“Doing photography makes me happy. Usually, twice a year, I’ll give back to my community by doing a day of photography. The last time was for an animal shelter. My friend dressed up as Santa Claus, and we raised money for the organization by having people photographed with Santa Claus and animals. That was really fun.”
Michelle’s passion for photography also makes way for her WordPress contribution. She’s been contributing to WordPress’ Photo team, and anyone can use her nature photo works through the WordPress Photo Directory.
Simple Tools for Complex Tasks
If you imagine Michelle having an intricate and tedious time management trick to organize her jam-packed schedule, then you’ll be surprised by her simple toolkit. Her secret sauce is just the combo of her trusty calendar, shared notes, and the habit of texting herself – plus a kick of caffeine.
“First, coffee, before I even turn on the computer,” Michelle says. “Then it’s a lot about my calendar. As long as I have a to-do list on the calendar and keep it up to date, I can ensure I’m getting accomplishments done.”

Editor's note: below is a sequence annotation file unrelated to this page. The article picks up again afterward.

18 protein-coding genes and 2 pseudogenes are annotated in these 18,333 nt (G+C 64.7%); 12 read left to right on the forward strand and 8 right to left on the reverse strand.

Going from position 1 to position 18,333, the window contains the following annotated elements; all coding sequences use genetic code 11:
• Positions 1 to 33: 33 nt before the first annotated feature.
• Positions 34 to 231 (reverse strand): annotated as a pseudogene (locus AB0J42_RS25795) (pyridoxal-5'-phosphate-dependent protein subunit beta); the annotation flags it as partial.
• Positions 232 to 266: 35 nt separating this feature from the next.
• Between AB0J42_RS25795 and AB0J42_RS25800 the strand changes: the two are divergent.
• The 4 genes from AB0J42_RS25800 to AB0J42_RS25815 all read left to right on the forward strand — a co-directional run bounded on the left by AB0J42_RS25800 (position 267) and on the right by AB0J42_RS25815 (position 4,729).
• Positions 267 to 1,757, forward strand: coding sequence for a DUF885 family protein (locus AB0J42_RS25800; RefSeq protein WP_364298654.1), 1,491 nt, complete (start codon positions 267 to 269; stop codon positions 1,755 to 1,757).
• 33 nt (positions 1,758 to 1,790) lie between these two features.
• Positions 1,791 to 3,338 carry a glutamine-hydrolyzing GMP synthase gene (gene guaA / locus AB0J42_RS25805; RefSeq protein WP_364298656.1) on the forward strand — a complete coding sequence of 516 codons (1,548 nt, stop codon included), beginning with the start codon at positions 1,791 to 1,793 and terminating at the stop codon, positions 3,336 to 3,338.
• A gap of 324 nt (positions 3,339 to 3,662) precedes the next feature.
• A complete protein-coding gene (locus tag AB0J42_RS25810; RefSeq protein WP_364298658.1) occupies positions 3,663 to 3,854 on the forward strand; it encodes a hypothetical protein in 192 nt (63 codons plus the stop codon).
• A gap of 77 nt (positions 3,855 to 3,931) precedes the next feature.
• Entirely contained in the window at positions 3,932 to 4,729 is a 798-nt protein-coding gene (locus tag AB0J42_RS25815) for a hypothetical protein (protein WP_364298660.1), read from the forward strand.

The shared notes fit well when she’s working with other people, such as when co-authoring a blog post or coaching a client. It lets Michelle and her clients or collaborators look at the same notes, streamlining the working process. This echoes the interconnected nature of the WordPress ecosystem, where seamless experiences are key.
“It’s nice to have something that’s just very quick to check, and on your phone,” she argues. Michelle also synced her notes on all her devices, so she can access them anywhere.
She uses notes to collect her ideas, too. “Every time I come up with a topic to submit for an event or WordCamps, I write it out, fully flush it there. So if I have to, I can pull out the text and use it at any time,” she elaborates.
As for self-texting, Michelle uses this method to save links to check out for later. “This way, I can remind myself to look at the websites. I also text myself links to funny stuff,” Michelle laughs.
Michelle’s resourceful methods become proof that modern problems don’t always require super-complex solutions – it’s the simplicity that enables the versatile application across the dynamic WordPress landscape, indeed.